# Friday, 25 February 2011
CLR Type Names

Type names look like a simple concept. Every type has a unique name within the assembly that defines it.

It turns out that there is a slight complication. Even though the CLI specification and the reflection API suggest that a type name is simply a string, in reality it is a pair of strings: { namespace, name }

Here's some code that uses IKVM.Reflection to generate an interesting assembly:

using IKVM.Reflection;
using IKVM.Reflection.Emit;

class Program {
  static void Main() {
    var universe = new Universe();
    var ab = universe.DefineDynamicAssembly(new AssemblyName("Test"), AssemblyBuilderAccess.Save);
    var modb = ab.DefineDynamicModule("Test", "Test.dll");
    modb.__DefineType("A.B", "C").CreateType();
    modb.__DefineType("A", "B.C").CreateType();

This creates a valid (and verifiable) assembly containing two different types, both named A.B.C.

If you disassemble this assembly with ildasm and the resulting IL is reassembled with ilasm you won't end up with the same assembly. I don't know if there are any obfuscators that use this trick, but maybe they should.

Reflection APIs assume that the last dot in the type name separates the namespace from the name, so doing Type.GetType("A.B.C") will return the first type {"A.B", "C"}. You can get the second type by enumerating all types in the assembly.

Note that static binding just works, because in that case the {namespace, name} pair is specified explicitly.

Friday, 25 February 2011 09:09:01 (W. Europe Standard Time, UTC+01:00)  #    Comments [0]
# Monday, 21 February 2011
Exception Performance Part 3

This is the final part of three part series on exception performance that started in 2008. Previous parts are:
Exception Performance Part 1
Exception Performance Part 2

Let's introduce a slight variation of ExceptionPerf1 where we throw 10000 exceptions instead of 100000 and throw the exception from a method, instead of directly in the loop.

using System;
using System.Diagnostics;

class ExceptionPerf5 {
  static void Main() {
    var sw = Stopwatch.StartNew();
    for (int i = 0; i < 10000; i++) {
      try {
      } catch { }

  private static void Foo() {
    throw new Exception();

When this is compiled with the standard Debug configuration in Visual Studio 2010 it yields the following performance numbers (times in milliseconds) when run either with Ctrl-F5 (i.e. no debugger attached) or F5 (debugger attached):

  HotSpot 1.6 .NET 2.0 .NET 4.0
  x86 x86 x64 x86 x64
Ctrl-F5 25 286 413 292 305
F5   16950 16134 45223 114790

For comparison, the table also includes the time it takes to run the equivalent code in HotSpot 1.6 Client VM on x86.

As we saw in the previous two articles on exception performance, .NET is significantly slower in handling exceptions, so that is not surprising. However, what is surprising is how much the overhead is of simply having the debugger attached.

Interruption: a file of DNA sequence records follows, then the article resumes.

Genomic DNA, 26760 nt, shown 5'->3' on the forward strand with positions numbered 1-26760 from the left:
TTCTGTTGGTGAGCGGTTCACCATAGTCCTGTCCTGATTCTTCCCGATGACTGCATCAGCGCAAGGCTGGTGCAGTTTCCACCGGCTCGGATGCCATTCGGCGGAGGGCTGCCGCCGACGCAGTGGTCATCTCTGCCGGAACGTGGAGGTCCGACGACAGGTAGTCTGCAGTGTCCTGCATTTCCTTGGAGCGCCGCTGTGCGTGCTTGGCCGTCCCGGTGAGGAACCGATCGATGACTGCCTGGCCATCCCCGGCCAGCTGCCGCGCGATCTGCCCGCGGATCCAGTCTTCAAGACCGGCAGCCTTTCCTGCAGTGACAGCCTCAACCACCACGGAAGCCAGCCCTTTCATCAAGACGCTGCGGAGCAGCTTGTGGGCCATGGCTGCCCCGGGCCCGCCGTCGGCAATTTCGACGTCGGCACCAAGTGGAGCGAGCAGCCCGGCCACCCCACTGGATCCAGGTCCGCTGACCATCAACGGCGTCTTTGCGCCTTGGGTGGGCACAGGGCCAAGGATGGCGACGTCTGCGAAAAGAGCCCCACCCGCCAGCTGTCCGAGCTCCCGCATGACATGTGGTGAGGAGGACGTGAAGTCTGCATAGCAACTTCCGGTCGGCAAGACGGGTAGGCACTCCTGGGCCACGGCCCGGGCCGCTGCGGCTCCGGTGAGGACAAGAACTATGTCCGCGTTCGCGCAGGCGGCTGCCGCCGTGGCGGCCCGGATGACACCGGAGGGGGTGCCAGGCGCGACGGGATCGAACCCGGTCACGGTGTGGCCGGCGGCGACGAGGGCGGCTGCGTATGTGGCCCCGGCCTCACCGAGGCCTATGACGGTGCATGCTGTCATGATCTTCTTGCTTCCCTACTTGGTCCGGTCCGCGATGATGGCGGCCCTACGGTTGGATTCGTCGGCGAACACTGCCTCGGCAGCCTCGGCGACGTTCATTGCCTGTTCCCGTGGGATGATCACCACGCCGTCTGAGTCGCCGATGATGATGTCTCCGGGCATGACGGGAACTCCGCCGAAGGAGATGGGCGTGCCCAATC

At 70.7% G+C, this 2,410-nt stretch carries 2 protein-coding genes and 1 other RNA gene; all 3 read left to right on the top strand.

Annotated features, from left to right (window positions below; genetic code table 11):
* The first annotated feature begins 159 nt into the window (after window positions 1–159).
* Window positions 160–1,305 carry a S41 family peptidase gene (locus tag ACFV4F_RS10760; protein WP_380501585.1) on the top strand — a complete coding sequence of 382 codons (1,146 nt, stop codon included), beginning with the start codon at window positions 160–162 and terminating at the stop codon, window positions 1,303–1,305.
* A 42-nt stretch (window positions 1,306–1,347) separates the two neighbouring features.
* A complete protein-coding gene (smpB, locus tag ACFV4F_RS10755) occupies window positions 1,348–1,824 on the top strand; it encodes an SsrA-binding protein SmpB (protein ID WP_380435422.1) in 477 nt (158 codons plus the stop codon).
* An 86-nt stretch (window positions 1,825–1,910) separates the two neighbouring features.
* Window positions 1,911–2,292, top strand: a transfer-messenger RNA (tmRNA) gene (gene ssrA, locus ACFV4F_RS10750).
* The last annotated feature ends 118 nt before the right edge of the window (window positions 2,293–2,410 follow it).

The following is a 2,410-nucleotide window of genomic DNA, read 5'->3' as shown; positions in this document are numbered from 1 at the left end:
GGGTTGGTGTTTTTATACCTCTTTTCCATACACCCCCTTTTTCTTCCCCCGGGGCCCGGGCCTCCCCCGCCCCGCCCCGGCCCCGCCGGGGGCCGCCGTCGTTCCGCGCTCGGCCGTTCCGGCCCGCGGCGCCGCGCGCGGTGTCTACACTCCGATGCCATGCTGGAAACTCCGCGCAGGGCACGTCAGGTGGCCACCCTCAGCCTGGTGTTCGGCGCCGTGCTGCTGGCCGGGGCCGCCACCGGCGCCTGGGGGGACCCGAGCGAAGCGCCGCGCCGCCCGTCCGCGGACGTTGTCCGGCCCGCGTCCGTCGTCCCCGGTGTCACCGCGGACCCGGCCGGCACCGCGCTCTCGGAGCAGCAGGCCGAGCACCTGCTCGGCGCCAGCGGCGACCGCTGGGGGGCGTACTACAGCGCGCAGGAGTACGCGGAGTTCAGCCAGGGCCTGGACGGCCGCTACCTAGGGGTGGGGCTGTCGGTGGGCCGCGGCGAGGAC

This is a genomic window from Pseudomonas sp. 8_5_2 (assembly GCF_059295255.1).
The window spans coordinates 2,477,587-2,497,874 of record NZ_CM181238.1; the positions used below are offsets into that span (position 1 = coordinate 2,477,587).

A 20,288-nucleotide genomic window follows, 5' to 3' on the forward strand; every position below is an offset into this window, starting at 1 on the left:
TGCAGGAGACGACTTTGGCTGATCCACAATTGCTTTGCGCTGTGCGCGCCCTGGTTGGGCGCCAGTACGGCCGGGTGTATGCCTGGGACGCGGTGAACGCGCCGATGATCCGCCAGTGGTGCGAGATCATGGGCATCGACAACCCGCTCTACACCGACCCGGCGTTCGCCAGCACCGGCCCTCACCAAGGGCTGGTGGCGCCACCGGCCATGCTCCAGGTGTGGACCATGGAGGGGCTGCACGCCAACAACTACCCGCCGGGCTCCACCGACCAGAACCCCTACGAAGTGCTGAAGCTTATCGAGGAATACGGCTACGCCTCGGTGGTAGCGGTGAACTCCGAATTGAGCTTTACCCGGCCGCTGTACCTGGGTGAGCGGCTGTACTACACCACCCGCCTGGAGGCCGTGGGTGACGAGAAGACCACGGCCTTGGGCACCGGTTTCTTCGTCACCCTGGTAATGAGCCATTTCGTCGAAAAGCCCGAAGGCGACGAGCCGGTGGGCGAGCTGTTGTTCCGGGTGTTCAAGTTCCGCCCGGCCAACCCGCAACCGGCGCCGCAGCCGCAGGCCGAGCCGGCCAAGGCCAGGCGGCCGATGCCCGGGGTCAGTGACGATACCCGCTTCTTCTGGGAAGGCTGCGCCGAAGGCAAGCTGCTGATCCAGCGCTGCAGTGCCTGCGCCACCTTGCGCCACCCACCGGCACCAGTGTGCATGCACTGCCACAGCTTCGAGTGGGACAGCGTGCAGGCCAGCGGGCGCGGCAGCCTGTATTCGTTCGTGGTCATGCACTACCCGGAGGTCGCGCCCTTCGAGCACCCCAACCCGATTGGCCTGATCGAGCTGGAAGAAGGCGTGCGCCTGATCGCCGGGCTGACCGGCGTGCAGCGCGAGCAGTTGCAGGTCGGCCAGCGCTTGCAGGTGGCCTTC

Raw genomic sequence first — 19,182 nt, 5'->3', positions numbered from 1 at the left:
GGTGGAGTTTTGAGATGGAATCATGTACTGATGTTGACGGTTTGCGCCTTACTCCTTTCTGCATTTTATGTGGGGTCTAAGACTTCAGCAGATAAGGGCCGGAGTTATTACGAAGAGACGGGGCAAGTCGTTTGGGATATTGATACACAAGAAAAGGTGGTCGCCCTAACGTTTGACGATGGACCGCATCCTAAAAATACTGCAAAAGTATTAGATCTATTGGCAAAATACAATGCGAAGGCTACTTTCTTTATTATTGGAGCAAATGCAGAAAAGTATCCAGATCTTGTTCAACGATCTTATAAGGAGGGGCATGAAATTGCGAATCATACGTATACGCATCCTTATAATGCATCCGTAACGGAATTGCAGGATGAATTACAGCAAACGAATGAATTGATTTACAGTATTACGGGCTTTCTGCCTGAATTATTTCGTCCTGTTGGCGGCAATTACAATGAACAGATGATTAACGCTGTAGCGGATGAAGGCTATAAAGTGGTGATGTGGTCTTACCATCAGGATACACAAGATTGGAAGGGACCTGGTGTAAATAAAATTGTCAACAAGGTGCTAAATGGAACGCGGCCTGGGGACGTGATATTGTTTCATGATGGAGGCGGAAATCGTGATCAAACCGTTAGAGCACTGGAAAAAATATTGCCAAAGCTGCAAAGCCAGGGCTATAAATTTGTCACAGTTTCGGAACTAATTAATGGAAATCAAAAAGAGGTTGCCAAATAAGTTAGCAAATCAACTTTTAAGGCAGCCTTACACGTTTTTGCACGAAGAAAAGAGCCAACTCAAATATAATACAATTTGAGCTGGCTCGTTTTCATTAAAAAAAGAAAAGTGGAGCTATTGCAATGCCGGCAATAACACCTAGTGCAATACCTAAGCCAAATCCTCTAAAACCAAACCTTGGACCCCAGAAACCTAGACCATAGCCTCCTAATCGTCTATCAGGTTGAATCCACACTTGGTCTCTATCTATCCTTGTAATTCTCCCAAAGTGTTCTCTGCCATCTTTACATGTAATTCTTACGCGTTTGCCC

Another depressing thing to note is that things have gotten much worse with .NET 4.0.

Unfortunately, many developers have the habit of always running their code in the debugger, so when they first try code IKVM.NET compiled code from within Visual Studio they often get a very bad impression of the performance, simply because the debugger sucks.

I considered filing a connect bug for this, but you know they'll just close it as By Design. I guess the CLR is only a Common Language Runtime, if you language doesn't use exceptions for control flow.

Monday, 21 February 2011 09:46:12 (W. Europe Standard Time, UTC+01:00)  #    Comments [5]
# Thursday, 17 February 2011
Mono 2.10 Released

Mono 2.10 was released this week. It includes a version of the Mono C# compiler that uses IKVM.Reflection as its back end.

Last year in the two days before FOSDEM I hacked mcs to use IKVM.Reflection and while at FOSDEM I showed this hack to Miguel and was met with his usual enthusiasm and he told me that he was already planning on talking to me about using IKVM.Reflection for mcs.

In May, Kornél Pál did a, much more complete than my hack, prototype port of mcs to IKVM.Reflection and that resulted in a number of IKVM.Reflection bug fixes and enhancements.

Last November, Marek Safar starting work on integrating IKVM.Reflection support for real and made sure that everything was production ready. This resulted in some mcs restructuring and yet more IKVM.Reflection fixes, features and also performance improvements.

The result of all this is that now IKVM.Reflection is a great library to use if you have a codebase that has both a dynamic and a static compilation mode (as both IKVM.NET and mcs have), because you can easily share the bulk of your code between System.Reflection and IKVM.Reflection without having to suffer from the (significant) limitations of System.Reflection for the static scenario.

Thursday, 17 February 2011 06:59:38 (W. Europe Standard Time, UTC+01:00)  #    Comments [0]
# Tuesday, 15 February 2011
New Development Snapshot

I decided to delay the 0.46 release to wait for OpenJDK 6 build 22, which will be a security update and should be available soon. In the mean time, here is a new development snapshot.


  • Fixed some compilation warnings.
  • Fix for the timezone used to convert .NET DateTime to Java timezone in the JDBC-ODBC bridge.
  • Fix for bug # 3129981.
  • Fixed .NET 4.0 build verification issue.
  • IKVM.Reflection: Enabled framework unification support.
  • IKVM.Reflection: Avoid re-firing the assembly resolve event for missing assemblies.
  • IKVM.Reflection: Several performance tweaks by Marek Safar.
  • IKVM.Reflection: Added feature to (optionally) allow resolving of missing methods.
  • IKVM.Reflection: Added [Constructor|Method]Builder.__ReleaseILGenerator() API to eagerly bake the method body and release the ILGenerator.

Binaries available here: ikvmbin-0.45.4062.zip

Tuesday, 15 February 2011 07:54:58 (W. Europe Standard Time, UTC+01:00)  #    Comments [1]